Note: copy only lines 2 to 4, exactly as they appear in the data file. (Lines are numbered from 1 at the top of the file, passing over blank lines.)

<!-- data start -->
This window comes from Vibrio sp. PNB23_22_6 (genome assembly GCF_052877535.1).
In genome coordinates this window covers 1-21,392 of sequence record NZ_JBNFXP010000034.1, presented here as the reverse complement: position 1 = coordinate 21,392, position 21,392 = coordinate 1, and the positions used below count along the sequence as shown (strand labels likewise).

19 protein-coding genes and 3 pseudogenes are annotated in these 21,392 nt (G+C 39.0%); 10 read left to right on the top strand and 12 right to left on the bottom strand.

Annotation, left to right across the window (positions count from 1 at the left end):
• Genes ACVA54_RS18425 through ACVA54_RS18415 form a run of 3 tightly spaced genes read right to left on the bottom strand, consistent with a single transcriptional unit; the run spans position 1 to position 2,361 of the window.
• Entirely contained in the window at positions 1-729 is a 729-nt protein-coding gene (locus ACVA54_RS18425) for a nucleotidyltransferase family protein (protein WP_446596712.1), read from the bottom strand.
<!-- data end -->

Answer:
In genome coordinates this window covers 1-21,392 of sequence record NZ_JBNFXP010000034.1, presented here as the reverse complement: position 1 = coordinate 21,392, position 21,392 = coordinate 1, and the positions used below count along the sequence as shown (strand labels likewise).

19 protein-coding genes and 3 pseudogenes are annotated in these 21,392 nt (G+C 39.0%); 10 read left to right on the top strand and 12 right to left on the bottom strand.

Annotation, left to right across the window (positions count from 1 at the left end):